I picked up the sign and limped into my apartment,  My foot hurt, more than anything I'd ever experienced, and the big toe's nail was rapidly turning black.  Now, I'm someone who once, when I was a kid at camp, stuck my foot under the end of a canoe that had just slipped out of my hands, because I'd been told to never let the canoe stand in the sand.  That had hurt, and the camp councillor told me it would have been okay to let the canoe fall in the sand.  Back then, as in so much of my life, it's been difficult to put my own needs ahead of others'.  But this hurt more, and Ruth and I evenutally decided I should go to the hospital.
  I have only ever driven a standard transmission car.  Ruth was still too drunk to drive (I've never been drunk.)  So I drove, using my hurt left foot on the clutch.  When we arrived, the ER wasn't very busy, so we were shown into a cubicle right away.  Ruth promptly climbed on the bed and went to sleep.  I sat in the chair and smiled at her.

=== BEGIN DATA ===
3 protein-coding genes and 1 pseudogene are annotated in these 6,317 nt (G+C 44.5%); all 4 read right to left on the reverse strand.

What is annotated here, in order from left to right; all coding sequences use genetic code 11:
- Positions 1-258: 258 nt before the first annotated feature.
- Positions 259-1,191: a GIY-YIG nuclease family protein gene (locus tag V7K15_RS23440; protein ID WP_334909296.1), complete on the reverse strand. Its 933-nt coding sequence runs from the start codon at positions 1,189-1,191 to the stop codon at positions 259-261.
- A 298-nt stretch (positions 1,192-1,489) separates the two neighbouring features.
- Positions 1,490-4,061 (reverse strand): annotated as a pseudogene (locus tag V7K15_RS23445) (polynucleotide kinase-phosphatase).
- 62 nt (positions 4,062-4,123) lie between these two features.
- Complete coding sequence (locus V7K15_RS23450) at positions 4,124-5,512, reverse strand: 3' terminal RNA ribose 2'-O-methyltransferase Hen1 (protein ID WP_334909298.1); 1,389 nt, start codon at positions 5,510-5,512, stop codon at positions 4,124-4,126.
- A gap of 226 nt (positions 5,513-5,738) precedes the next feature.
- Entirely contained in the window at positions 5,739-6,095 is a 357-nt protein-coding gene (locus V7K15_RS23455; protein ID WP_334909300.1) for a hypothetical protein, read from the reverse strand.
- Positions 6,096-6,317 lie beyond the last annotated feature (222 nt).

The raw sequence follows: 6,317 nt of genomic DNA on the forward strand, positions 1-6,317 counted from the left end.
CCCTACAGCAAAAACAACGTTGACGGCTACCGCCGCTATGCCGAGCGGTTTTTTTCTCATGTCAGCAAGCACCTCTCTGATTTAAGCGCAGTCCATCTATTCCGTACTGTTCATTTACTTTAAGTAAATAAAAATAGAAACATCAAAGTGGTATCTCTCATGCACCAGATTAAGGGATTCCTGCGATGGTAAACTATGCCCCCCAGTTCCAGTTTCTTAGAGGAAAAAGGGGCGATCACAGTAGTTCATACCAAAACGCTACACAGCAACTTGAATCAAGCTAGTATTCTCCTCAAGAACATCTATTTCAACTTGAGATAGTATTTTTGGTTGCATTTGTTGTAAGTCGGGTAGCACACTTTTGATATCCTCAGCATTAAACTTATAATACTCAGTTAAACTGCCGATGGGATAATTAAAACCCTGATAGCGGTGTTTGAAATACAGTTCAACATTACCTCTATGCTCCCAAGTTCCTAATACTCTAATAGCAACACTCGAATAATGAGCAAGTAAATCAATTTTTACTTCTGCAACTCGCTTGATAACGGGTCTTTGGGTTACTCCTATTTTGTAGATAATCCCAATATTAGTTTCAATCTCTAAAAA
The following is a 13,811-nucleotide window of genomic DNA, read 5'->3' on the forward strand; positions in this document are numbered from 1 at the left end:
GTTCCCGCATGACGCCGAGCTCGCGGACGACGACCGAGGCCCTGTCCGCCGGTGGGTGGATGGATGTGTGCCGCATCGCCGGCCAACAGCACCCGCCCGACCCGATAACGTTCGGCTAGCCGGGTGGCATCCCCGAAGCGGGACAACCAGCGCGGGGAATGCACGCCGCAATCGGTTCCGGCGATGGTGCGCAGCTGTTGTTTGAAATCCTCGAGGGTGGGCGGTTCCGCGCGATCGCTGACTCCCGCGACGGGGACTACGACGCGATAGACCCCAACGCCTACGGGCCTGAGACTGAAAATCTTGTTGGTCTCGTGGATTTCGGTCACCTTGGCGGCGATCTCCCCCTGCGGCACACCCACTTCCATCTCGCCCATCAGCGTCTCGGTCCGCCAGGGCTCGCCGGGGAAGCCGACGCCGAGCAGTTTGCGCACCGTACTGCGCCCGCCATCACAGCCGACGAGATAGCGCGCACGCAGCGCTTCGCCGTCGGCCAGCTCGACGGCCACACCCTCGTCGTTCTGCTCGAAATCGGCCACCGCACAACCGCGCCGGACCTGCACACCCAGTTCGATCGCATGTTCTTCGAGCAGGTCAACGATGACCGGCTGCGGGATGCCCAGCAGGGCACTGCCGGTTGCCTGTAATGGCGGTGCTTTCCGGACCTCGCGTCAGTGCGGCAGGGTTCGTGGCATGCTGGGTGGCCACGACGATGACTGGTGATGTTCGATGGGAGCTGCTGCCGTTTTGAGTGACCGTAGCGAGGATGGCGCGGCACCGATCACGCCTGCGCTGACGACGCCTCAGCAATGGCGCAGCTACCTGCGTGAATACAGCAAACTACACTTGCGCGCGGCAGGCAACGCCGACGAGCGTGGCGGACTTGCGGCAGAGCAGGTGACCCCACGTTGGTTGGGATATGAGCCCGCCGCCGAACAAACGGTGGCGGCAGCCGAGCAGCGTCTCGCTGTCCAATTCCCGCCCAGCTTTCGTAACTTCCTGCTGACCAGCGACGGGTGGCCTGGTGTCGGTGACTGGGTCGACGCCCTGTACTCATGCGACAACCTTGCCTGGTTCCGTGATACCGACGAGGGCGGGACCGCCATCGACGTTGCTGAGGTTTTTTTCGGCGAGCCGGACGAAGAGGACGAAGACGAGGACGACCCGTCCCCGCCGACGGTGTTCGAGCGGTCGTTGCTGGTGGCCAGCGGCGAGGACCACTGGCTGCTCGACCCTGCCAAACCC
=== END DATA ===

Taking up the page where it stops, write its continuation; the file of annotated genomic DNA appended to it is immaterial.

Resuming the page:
I was so glad she was there with me.  She made me laugh turning what could have been a bad experience, into a good one.  I could have been angry at myself for my carelessness and stupidity, I could have seen what happened as punishment for stealing.  Instead it was an experience that made me feel I was alive.  I was an individual, a person who made mistakes, just as we all did.  The pain would go away, I would heal, and I would remember this time with laughter, because of my friend.  It turned out two toes were broken.  The nurse told me the pain would ease if she could remove the pressure of the blood behind my toenail.